Across the square, which, flanked by the 14th-century City Hall, is the administrative centre of the city, Rainer Ganahl (b1961, Austria) makes an acerbic comment on contemporary economy with his chocolate replica of the Huis ter Beurze (the former Bruges stock exchange), capped by the revolving statement: Uber Capitalism. Teeth marks in the side of the sculpture, where overenthusiastic visitors have tried to sample the Belgian cocoa product – still, of course, associated with child labour and economic exploitation – are further evidence of the greed of contemporary society.
Vibeke Jensen (b1962, Norway) has also produced a piece that pays homage to a traditional Bruggian industry – that of diamond cutting. Her octagonal sculpture, 1:1 Connect: DiamondScope, stands on the Market Square, facing the iconic Belfry, glimmering in the light, much like a diamond itself. From the outside, all you can see are mirrored surfaces, but go inside and you will find one large facet is actually a one-way mirror. Here, you can sit and look at both the Belfry and the tourists, as they stop to check their hair and lipstick, pose for selfies, and generally play the fool in front of the kaleidoscope. The initial idea was to use the Bruges postcode as an entry code on the door so that only citizens would know the way in. Visitors would then have seen them enter and ask how they might also go inside. This would have sparked a conversation and led to social interaction and integration. Unfortunately, people got frustrated and impatient, hitting away with multiple attempts at the code and tugging at the door. As a result, the codes were removed so that anyone can now enter.
Similar hopes for social interaction have been expressed in the works of Studio Mumbai (b1965, India) and Atelier Bow-Wow (Yoshiharu Tsukamoto, b1965, Japan and Momoyo Kaijima, b1969, Japan), who have created architectural platforms for citizens and tourists alike to enjoy. Studio Mumbai’s Bridge by the Canal, originally intended to span the canal, but now sited beside it, offers a shaded place to sit and chat or have a picnic, while Atelier Bow-Wow’s Canal Swimmer’s Club is a platform stretching out across the water, reclaiming space that even citizens have no current right to (Bruges’ inhabitants are not allowed on the waterways, even if they have a boat – only the 20 tour boats have the right). Swimming in the canals has been back in fashion since the 70s remediation work, but police have the right to insist people leave the water. I didn’t see anyone in there during my visit and certainly wasn’t tempted myself. Nevertheless, the platform, which can also host a bar during events, was popular with teenagers, who lounged about with cigarettes and stereos, if not with hoteliers and residents, who have complained that it spoils their view.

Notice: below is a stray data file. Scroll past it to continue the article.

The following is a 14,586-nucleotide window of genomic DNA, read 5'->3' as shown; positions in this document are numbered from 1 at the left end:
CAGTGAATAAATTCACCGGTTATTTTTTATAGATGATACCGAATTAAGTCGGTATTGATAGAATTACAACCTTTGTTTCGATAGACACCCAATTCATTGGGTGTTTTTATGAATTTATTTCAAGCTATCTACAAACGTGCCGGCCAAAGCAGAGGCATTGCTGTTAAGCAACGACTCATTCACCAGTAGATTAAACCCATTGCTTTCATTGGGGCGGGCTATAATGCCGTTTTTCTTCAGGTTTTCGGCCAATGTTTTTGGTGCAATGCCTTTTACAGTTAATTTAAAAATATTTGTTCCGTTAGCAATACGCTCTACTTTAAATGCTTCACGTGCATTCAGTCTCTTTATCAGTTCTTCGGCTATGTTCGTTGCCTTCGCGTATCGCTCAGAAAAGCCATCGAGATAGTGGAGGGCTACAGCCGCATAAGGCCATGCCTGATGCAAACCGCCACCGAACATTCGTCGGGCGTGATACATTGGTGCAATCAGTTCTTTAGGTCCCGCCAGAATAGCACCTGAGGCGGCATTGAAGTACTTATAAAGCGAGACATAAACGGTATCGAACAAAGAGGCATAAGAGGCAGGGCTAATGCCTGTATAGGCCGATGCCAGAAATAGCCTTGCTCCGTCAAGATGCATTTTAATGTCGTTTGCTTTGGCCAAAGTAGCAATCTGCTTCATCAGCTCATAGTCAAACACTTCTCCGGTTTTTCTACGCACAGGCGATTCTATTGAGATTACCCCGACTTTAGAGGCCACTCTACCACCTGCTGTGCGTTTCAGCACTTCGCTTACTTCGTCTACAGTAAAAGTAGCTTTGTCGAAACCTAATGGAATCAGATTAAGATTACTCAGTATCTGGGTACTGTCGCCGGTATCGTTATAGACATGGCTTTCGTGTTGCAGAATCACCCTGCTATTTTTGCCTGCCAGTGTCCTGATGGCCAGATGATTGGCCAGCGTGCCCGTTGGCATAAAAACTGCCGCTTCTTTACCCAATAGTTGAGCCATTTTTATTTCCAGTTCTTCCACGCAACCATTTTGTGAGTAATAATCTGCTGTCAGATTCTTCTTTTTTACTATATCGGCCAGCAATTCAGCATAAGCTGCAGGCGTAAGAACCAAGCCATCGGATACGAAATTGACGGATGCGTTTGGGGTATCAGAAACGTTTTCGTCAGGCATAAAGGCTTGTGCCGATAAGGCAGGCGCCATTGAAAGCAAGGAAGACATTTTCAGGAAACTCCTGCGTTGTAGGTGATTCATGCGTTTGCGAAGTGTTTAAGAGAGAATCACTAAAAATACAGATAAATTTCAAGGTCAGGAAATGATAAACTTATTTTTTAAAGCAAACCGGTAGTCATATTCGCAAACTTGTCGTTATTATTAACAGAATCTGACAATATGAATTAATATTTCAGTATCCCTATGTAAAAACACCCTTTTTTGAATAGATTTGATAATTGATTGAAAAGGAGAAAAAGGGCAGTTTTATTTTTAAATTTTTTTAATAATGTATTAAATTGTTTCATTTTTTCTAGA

One massive intervention, which hints at environmental destruction, the effects of overpopulation and modern technologies spiralling out of control, is Undercurrent by Hehe, which consists of Helen Evans (b1972, UK) and Heiko Hansen (b1970, Germany). A high-voltage pylon, which has “fallen” into the canal at St John’s Hospital, hums, splutters and hisses with surges of electric current and sporadically shoots flashes of light into the water. In fact, the sound effects run from speakers, and there is no real danger of fried fish. The blatant warning, however, is unsettling.
On a more peaceful note, Wu Wei Er Wei (Doing Nothing Doing) by Song Dong (b1966, China) was conceived of as a Chinese Zen rock garden and is constructed out of windows taken from demolished, historic Chinese buildings, on the site of an old graveyard in front of St Saviour’s Cathedral. While also commenting on the process of urbanisation in China, the work – with its neon words – also calls for inaction, “a form of passive, meditative oneness with the environment”. The structure, which mirrors that of the cathedral, to me recalls Berlin’s Kaiser-Wilhelm-Gedächtniskirche, with its broken spires reaching up into the clouds.
The most charming work of them all is Tree Huts in Bruges by Tadashi Kawamata (b1953, Japan), set in the serenity of the Begijnhof, a 13th-century convent, now home to Benedictine nuns. Kawamata has built eight huts high up in the poplar trees, without a single nail piercing a branch. Pushing the boundaries of art, architecture and nature, Kawamata’s huts – like Coley’s words – take on a different meaning in each location in which they are built. Here, he suggests, they are perhaps halfway houses for the nuns between Earth and heaven, taking them one step higher and closer to God. Certainly, sitting on a bench, in the peace of the courtyard, imagining birds building their nests and creating their own miniature cities up above my head, I was able finally to take some time to consider what it would be like to be a citizen of Bruges and what our continued urbanisation and increasing populations mean for the world at large. Art with meaning. Provocative, both to traditionalist Bruggians, but also to those who engage with the questions being asked.